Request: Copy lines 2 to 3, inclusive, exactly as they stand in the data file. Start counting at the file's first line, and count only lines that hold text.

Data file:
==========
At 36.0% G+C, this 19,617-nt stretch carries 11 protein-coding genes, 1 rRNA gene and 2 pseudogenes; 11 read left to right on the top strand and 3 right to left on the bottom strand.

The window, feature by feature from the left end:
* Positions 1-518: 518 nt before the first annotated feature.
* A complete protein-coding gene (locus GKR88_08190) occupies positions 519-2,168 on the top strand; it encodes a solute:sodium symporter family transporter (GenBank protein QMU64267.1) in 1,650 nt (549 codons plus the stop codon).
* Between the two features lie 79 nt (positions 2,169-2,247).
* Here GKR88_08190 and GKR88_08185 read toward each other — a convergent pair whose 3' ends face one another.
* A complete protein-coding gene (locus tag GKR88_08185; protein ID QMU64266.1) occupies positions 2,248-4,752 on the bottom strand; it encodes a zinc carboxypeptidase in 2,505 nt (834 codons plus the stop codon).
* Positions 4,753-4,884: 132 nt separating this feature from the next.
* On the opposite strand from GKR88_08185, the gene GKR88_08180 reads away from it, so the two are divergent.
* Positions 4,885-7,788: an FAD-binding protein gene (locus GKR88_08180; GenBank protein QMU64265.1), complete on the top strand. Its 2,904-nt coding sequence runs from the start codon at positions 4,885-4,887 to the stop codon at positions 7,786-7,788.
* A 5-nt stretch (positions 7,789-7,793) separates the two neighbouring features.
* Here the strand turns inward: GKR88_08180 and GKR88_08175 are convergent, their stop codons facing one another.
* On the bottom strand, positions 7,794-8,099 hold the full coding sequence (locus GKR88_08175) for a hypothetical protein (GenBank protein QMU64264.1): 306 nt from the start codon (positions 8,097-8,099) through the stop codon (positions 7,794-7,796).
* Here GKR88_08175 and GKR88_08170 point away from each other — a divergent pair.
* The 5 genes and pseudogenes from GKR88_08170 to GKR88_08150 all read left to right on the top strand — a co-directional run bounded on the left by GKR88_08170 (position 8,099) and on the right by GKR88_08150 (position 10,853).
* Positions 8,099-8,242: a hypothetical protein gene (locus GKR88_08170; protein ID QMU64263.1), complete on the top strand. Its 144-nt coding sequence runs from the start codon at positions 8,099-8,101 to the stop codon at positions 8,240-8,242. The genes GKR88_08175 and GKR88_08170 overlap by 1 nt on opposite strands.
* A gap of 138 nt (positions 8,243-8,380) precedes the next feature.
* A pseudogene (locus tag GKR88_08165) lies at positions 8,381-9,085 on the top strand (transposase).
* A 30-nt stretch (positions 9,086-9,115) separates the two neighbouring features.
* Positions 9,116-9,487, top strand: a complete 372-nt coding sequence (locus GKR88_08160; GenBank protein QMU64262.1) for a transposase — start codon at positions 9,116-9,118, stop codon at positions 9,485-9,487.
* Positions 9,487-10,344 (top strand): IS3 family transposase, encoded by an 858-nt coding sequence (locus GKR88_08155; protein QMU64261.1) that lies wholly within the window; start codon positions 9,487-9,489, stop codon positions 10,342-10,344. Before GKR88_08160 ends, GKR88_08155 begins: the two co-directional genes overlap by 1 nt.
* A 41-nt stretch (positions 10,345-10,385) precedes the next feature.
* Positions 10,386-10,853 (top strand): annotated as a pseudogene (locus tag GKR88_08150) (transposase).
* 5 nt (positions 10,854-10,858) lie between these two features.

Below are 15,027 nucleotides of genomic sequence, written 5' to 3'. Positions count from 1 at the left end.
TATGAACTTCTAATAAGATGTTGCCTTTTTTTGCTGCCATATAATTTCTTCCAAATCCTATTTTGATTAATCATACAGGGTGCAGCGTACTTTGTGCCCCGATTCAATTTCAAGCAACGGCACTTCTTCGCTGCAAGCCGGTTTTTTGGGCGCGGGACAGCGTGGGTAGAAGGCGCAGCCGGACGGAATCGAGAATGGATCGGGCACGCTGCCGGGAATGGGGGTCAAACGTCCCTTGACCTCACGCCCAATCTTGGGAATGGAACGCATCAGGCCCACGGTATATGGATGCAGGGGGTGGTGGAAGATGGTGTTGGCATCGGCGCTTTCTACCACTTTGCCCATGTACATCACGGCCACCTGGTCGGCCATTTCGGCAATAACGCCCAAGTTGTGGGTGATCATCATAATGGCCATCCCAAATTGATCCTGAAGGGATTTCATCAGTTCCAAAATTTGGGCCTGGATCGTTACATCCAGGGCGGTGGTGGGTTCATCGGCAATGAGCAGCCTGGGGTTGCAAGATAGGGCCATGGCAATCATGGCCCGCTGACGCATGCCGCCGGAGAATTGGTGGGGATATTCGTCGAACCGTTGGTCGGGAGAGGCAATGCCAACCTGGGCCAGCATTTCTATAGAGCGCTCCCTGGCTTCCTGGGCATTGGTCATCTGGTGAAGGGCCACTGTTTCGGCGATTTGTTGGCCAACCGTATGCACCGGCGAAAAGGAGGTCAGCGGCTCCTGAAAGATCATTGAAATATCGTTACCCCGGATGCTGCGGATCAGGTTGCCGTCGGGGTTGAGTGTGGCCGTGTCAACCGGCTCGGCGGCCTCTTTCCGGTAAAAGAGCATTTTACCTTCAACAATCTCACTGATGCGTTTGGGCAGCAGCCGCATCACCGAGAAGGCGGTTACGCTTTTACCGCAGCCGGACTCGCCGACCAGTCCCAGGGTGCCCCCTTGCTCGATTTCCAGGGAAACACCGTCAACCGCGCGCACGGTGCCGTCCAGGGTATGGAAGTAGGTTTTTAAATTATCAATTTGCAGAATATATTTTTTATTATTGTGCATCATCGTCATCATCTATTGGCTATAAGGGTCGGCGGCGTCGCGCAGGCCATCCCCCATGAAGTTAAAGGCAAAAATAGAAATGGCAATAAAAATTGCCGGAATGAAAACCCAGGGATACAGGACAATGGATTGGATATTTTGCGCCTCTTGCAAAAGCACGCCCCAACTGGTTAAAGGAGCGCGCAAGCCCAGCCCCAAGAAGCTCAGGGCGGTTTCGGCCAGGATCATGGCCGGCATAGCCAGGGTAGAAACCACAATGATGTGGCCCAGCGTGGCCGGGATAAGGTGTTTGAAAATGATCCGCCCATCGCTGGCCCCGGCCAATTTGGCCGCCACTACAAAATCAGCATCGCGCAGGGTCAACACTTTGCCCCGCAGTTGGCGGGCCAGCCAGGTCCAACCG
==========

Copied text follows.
The window, feature by feature from the left end:
* Positions 1-518: 518 nt before the first annotated feature.